As a correspondence intern, Cahill-Camden has the unique opportunity to connect with voters from all parties. While the majority of her work is confidential, general tasks include reaching out to voters who are undecided and registered with parties and hearing the stories of constituents.

Each letter sent into the campaign is vetted by the correspondence team — giving Cahill-Camden an inside look into the lives of immigrant families, children and college students who write to Clinton.

She is also responsible for reading and processing letters from Clinton’s youngest fans.

“I think that this campaign experience has taught me a lot about (the) American experience; I get the opportunity to connect with a lot of different types of voters and their families. I can’t think of another time that I will have this opportunity,” Cahill-Camden said.

A priority of Clinton’s is to travel to as many cities as possible, according to Cahill-Camden.

Because of this, she said, the campaign team spends every day “connecting with people who deserve to have their letter or email read.”

“Reading these stories will forever change my perspective, and this insight will influence the rest of my life,” Cahill Camden said.

While this election season has been unpredictable and has had controversy at every turn, Cahill-Camden said she has seen firsthand how supportive and loving a campaign team can be. Even when the election cycle is rough, she said her work environment is never anything but positive.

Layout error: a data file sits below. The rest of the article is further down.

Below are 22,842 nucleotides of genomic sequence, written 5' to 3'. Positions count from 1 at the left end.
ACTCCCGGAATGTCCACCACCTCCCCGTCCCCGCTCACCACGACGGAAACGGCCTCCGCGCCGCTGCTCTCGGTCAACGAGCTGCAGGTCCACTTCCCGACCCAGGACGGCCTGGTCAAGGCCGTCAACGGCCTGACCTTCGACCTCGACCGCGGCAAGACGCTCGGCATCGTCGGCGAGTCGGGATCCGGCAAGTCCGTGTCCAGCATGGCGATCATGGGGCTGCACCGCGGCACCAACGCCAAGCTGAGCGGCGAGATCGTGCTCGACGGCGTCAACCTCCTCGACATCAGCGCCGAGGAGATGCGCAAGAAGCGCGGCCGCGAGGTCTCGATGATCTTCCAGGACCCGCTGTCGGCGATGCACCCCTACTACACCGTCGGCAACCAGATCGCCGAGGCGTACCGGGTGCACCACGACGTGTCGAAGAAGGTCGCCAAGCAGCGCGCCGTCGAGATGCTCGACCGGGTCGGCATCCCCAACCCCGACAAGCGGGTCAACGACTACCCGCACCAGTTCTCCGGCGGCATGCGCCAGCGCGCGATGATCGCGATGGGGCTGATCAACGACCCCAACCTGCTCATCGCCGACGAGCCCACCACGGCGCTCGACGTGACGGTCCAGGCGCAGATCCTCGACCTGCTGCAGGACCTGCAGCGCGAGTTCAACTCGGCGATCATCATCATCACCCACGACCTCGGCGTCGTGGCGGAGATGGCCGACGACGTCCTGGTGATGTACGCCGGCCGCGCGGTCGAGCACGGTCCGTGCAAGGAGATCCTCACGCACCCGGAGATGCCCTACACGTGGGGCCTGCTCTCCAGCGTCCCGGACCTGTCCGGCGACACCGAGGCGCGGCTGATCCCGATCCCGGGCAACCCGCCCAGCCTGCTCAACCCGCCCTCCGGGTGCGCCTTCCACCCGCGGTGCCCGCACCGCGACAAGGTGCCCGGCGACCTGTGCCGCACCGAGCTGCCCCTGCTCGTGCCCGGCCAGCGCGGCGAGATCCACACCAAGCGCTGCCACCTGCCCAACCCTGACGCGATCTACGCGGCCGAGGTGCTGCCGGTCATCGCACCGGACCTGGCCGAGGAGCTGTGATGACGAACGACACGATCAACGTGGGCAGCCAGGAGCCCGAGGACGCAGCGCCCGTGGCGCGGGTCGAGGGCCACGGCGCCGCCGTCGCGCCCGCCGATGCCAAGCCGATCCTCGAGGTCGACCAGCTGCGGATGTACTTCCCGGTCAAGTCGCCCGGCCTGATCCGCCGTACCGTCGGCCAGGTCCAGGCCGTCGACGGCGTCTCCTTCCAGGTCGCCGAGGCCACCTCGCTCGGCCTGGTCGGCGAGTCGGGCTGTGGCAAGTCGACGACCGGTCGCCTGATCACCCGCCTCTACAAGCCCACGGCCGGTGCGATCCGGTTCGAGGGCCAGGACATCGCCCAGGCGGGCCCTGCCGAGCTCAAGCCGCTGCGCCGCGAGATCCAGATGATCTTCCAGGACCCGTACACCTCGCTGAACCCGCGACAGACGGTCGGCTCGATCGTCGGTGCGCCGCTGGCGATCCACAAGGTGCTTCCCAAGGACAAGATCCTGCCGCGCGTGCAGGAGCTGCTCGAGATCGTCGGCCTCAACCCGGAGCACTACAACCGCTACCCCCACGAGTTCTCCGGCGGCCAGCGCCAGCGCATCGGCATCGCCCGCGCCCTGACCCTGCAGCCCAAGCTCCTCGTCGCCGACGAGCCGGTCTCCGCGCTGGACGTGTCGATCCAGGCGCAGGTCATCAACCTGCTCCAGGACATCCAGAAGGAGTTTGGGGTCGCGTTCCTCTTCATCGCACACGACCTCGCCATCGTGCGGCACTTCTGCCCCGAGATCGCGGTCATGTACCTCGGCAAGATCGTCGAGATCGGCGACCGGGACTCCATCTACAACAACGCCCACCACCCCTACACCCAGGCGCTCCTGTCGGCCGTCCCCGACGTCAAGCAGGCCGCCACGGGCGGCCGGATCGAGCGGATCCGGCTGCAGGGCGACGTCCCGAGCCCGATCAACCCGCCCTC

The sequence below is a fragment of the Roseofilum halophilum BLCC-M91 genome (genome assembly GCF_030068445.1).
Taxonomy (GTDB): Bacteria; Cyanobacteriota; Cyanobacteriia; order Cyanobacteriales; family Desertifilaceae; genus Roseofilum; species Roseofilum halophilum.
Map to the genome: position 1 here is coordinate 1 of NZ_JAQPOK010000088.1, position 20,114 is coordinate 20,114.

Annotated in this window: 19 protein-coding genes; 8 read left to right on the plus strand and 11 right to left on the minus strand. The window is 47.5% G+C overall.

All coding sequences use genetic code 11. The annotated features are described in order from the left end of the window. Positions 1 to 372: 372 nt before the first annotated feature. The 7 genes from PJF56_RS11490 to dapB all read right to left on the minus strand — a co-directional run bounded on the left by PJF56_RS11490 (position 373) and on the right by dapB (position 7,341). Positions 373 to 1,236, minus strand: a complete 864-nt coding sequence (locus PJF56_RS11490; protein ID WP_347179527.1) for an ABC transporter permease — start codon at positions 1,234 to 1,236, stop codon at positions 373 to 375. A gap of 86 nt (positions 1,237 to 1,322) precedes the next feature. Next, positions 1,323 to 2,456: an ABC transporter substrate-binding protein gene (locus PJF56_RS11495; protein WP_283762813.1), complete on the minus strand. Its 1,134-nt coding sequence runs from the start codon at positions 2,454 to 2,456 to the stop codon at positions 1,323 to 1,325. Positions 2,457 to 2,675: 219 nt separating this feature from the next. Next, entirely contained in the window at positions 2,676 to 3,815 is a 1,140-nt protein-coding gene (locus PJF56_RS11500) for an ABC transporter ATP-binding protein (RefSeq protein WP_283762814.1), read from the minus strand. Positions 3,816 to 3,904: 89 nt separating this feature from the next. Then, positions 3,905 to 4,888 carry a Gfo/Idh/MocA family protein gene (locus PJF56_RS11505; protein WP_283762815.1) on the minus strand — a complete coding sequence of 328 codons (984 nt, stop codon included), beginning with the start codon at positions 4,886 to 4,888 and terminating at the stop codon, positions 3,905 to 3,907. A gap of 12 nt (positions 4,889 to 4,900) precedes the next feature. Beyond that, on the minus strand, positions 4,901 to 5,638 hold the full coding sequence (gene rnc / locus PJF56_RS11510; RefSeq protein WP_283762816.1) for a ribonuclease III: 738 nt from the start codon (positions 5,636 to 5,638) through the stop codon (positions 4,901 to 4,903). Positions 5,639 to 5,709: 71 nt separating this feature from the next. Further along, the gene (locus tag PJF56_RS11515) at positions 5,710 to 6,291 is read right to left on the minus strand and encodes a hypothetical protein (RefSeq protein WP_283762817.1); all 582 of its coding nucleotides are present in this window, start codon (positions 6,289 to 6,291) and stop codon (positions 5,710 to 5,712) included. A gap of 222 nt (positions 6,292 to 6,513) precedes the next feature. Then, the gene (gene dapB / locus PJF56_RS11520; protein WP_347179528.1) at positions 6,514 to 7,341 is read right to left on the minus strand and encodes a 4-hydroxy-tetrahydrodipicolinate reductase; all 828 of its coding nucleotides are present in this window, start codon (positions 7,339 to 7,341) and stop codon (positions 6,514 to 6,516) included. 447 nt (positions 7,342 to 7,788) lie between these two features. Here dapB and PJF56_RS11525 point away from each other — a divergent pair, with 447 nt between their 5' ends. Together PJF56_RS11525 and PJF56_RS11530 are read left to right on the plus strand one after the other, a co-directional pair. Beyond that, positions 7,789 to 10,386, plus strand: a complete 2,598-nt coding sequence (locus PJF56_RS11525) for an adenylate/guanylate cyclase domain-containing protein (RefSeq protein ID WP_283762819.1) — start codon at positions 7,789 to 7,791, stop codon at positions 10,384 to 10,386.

“It’s rewarding every day to work with people who are equally passionate about our country. This election is the first election I’ve been able to vote in, and I think it’s the most important election of my time,” she said. “The stakes are so high, and it is fantastic to work with people who realize this and will work tireless to beat the opposition and to elect the first woman president.”

For most students, the spring semester is a busy time. But for Cahill-Camden, a return to Kent State and life as a student may mean her schedule will slow down. Her internship schedule is unpredictable, and a day’s work isn’t necessarily done when the clock hits 5 p.m., leading to lots of late nights in the office.

“I believe that Beatrice’s experience will enhance her education because the HFA internship, so early in her career, allows her to recognize her own strengths, but also helps her to recognize what she still needs to learn,” Zullo said. “She can now spend the final years of her academic career exploring new ideas and refining her skills. It is important that she has had this experience, and I hope she can take pride in assisting a presidential candidate in the most important election of our lives.”

After graduating from Kent State, Cahill-Camden said she hopes to go to law school, but is open to the thought of working on another campaign.

“I think to work on a national political campaign, there are attributes needed in the people who work on it. I think first and foremost, you need to realize that the work is never done at the end of the day until your goal is accomplished,” Cahill-Camden said. “It’s like being a student, you could always study more and read more and go to office hours more. I learned at Kent State, in order to stand out, you really need to go above and beyond.”

Erin Zaranec is the entertainment editor, contact her at [email protected]